Purkal is a small village in the foothills of the gigantic Himalayas, on the outskirts of Dehradun. Even as the surrounding regions develop, Purkal’s inhabitants, a mere 5000, largely remain dependent on activities such as farming. Families rely on a low, single income in most cases and are unable to break free from this vicious cycle. Children do not have access to quality education, good role models and enough exposure. This is precisely what made Mr. G K Swamy and his wife Chinni step in, by establishing the Purkal Youth Development Society in this peaceful hamlet back in 1998. What was once a small organisation to help children with their studies is now a fulltime school, with the vision of overall wellbeing of the children.
It all started when Mrs and Mr. Swamy came to Purkal. Mrs Swamy explains, “We left Mumbai to come here because in those days Swamy’s travels would take him away from home for almost 20-25 days in a month. He had become diabetic. There was too much stress in our life. We wondered whether going out to earn all the money to finally spend it was even worth it. Wouldn’t it instead be better to earn less or not earn at all, but to spend a simple and quiet life?” Adding to this, Mr. Swamy explains, “We began our life in a very interesting manner. We decided we’d not have a phone, a car or anything beyond our essentials. We’d never have any servants, we’d do as sufficiently as possible but now we do have everything we didn’t originally want to have and have been supported in our vision beyond words.”
Coming to Purkal was never a conscious decision. It was a series of incidents. Even today, the couple feels that they were led to Purkal. Initially, they were living in a rented place, not very far from Purkal. There, they decided to start helping children in education. Mr. Swamy explains, “We wanted to help children learn better and started teaching a few children in our house. I taught the first batch. The next year, when we had another batch, my wife cooked and fed the children, and also taught the new batch.”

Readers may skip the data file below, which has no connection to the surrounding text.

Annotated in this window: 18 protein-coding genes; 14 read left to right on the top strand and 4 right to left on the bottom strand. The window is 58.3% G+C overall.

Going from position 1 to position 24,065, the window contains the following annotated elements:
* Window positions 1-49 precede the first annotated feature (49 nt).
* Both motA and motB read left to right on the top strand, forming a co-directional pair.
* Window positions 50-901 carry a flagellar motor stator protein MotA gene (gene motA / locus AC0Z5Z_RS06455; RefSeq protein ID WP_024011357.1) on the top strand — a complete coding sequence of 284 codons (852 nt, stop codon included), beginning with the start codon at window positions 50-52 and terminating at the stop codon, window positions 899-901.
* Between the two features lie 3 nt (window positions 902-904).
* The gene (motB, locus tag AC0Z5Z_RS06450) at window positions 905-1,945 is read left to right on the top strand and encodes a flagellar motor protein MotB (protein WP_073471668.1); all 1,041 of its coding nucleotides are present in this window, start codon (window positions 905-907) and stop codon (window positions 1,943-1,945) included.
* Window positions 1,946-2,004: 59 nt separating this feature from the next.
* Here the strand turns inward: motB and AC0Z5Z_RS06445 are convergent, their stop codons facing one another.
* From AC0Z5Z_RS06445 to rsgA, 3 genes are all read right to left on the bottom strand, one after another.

If it is destined, one thing leads to another. So was the case with this couple, driven to serve a larger cause. Mr Swamy humbly adds, “I don’t know whether we thought of this as our life’s work or our mission. We did think that we’d invest our best into the few children we had in the early stages. The few became many, not at my instance, but because many people thought that it was a good input that the few were getting. I remember in the first few months, a huge delegation of ten women whose children we were not teaching came to request us to take them in and help them improve. I couldn’t say no. It was only later that I realised that we didn’t have enough tables and chairs for the students! I remember looking around for some money and it is then that the first 4000 rupees offer came in, for the furniture!”